and decided it would be better to be a stranger
in a new land.                                          Youenn Gwernig became well known in Brittany,
                                                        not because he befriended a famous writer like
Arriving in New York, Younenn Gwernig worked as         Kerouac, but because of his own talent as a
a dishwasher and waiter, but most of his twelve         singer, poet, novelist and wood sculptor, as well as
years there were spent using his wood-working           defender of Breton freedom to be Breton. It was
skills in a factory which reproduced Louis XV style     the desire to be Breton in Brittany as well as the
furniture – a job of dull assembly line work and a      desire to rejoin his family that took him back in
very long subway commute each day. With the             1969 to stay. A sense of freedom was immediate.
supplemental income of his wife Suzig who               In an article written in 1980 about Youenn
worked in the coat check room of a bowling              Gwernig, Yvon Le Vaillant recounts how at 6 a.m.
alley, the Gwernigs were able to provide a              on Youenn’s first morning back in the town of
comfortable life for three daughters – Annaïg,          Huelgoat in the Arrez Mountains of central western
Mari-Loeiza and Gwenola. But the money ran out          Brittany, Youenn ran down to the lake bordering
when Suzig’s mother – also in the U.S. – needed         the town and yelled “no subway today!”
hospitalization and an operation. Without               Reassured by the echo of the lake he went back
insurance, the bills piled up. In 1965, mother,         to bed.
daughter and granddaughters returned to
Brittany while Youenn stayed behind to pay off          After retuning to Brittany Youenn lived in a small
debts.                                                  village just outside Huelgoat – Locmaria Berrien.
                                                        This was not a quiet retirement in the countryside –
By the time Youenn got back to Brittany in 1969,        although Youenn loved long walks in the fields
the debts were paid off and he was as poor as           and woods of the area. Youenn pursued his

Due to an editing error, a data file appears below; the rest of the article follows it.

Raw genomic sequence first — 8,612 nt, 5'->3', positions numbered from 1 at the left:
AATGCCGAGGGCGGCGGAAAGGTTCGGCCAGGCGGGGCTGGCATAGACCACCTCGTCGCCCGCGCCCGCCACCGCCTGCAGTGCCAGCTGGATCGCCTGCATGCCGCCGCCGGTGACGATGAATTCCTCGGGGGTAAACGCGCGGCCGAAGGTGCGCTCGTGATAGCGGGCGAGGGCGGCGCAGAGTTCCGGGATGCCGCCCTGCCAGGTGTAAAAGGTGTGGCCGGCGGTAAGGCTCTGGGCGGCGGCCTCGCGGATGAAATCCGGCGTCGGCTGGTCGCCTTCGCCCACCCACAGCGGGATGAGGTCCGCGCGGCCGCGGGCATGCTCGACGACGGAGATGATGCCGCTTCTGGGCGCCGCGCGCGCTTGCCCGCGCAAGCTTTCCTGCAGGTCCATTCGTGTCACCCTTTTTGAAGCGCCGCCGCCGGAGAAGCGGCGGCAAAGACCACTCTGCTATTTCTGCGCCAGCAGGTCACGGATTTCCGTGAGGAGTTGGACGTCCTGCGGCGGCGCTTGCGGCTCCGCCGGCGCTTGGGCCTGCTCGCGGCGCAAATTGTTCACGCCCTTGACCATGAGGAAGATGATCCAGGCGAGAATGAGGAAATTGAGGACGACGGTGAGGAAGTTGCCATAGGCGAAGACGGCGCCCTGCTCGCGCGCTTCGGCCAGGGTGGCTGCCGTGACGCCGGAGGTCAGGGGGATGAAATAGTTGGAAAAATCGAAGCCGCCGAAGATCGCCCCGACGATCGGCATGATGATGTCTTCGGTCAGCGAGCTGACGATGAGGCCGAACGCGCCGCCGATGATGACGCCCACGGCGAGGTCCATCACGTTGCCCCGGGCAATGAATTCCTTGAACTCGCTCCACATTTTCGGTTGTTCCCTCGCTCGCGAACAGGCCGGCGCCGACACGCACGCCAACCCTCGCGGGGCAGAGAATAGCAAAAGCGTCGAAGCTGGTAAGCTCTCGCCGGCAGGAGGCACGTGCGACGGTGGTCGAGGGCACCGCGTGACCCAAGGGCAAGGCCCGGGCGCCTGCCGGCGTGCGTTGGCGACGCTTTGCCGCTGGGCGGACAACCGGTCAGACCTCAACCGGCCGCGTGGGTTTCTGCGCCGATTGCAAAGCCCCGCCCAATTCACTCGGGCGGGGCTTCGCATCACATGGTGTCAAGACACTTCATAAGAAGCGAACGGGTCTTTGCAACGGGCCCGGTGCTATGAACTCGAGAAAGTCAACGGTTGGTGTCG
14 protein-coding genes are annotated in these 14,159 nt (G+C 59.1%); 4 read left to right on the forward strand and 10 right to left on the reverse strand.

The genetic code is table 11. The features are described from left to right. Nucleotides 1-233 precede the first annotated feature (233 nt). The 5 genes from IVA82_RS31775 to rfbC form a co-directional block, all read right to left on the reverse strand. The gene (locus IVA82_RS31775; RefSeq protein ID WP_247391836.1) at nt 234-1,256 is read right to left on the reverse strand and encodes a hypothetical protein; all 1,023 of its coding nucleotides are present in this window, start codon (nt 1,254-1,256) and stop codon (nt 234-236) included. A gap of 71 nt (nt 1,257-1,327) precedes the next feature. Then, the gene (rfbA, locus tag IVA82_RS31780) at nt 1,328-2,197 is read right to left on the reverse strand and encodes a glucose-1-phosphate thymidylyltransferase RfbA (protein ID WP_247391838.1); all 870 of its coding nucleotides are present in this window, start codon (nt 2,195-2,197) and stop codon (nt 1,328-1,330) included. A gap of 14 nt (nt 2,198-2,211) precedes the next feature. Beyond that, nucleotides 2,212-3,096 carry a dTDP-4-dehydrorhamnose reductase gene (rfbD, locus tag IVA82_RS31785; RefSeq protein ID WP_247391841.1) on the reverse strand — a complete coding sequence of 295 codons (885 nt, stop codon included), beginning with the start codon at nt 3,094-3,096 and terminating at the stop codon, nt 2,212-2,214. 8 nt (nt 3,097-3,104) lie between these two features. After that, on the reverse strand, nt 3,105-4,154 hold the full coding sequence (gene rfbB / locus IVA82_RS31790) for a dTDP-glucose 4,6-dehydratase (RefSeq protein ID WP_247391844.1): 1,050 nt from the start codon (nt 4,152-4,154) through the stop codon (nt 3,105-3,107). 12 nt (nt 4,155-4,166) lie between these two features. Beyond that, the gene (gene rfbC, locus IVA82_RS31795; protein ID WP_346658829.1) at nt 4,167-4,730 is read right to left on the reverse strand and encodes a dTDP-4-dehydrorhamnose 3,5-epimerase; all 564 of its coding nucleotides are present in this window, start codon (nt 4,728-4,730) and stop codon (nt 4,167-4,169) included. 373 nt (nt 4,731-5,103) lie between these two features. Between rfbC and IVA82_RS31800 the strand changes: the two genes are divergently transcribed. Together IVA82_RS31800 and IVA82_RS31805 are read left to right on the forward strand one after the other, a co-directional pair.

the day he left Brittany, but Youenn Gwernig had        talents as a writer, musician and sculptor. The
early 1970s was a period when “chanteurs                  Yvon Le Vaillant, “Le barde des Monts d’Arrée” Le
engagés” – activist singers – spoke out. Gwernig          Nouvel Observateur 825, August 30-September 5,
raised his voice along side Glenmor, Gilles Servat,       1980).
and Alan Stivell – among others - with texts that
often included a call for social justice. The             Youenn Gwernig, “Barde et Breton, d’instinct” in
freedom to be a Celt is an important theme in             Bretagne, les chevaux d’espoir. Special edition of
Youenn Gwernig’s songs and poetry.                        Autrement, No. 19, Juin 1979:74-77.

In the 1970s Youenn used action as well as words          Erwan Chartier, “Youenn Gwernig, Armorican
to protest the meager place the Breton language           dream” Ar Men 127, mars-avril 2002:26-31.
was allowed on radio and television. He founded
the association Radio-Télévision Bretagne (RTB) to        Discography
support those who refused to pay television taxes.
Youenn himself boycotted this tax and nearly had          Ni hon unan! / Tap da sac’h. Arfolk MK2. 45 rpm
his belonging seized in court – a case he                 (1970-1973?)
eventually won. From 1983 to 1990 Youenn served
as the director of Breton language programming            Distro ar Gelted / Le Retour des Celtes. Arfolk SB
for France 3TV. He was not able to work miracles          309. 33 rpm lp. 1974
in expanding the presence of the Breton
language on television, but no one would doubt            E kreiz an noz. Velia 2230045. 33 rpm lp. 1977.
he would try.
                                                          Perak. Production People DB30001. 33 rpm lp. 1980
But it was in the role of bard that Youenn Gwernig
was most comfortable and skilled. His song texts          Emañ ar bed va iliz. Lagon bleu LBCD04. CD. 1990
were often tri-lingual – Breton, English and French –
as were his poems. He often included a tune or            Foeter-Bro / Just a Traveler. Keltia Musique KM 49.
song from the American folk tradition (“Foggy             CD. 1994.
Dew,” “Bright Morning Stars are Shining”), and the
music to many of his songs had a certain feel of          Identity. Coop Breizh CD944. 2003. Compilation of
American folk songs. Youenn loved the American            some 20 songs.
people, for our wealth of heritages and traditions.
But it was in the anonymity of American crowds
and the grayness of New York that he came to              Bibliography – by no means a complete list
write down many of his thoughts about his own
identity, his feelings for his native Brittany, and the   An toull en nor / Le Trou dans le porte. Ar Majenn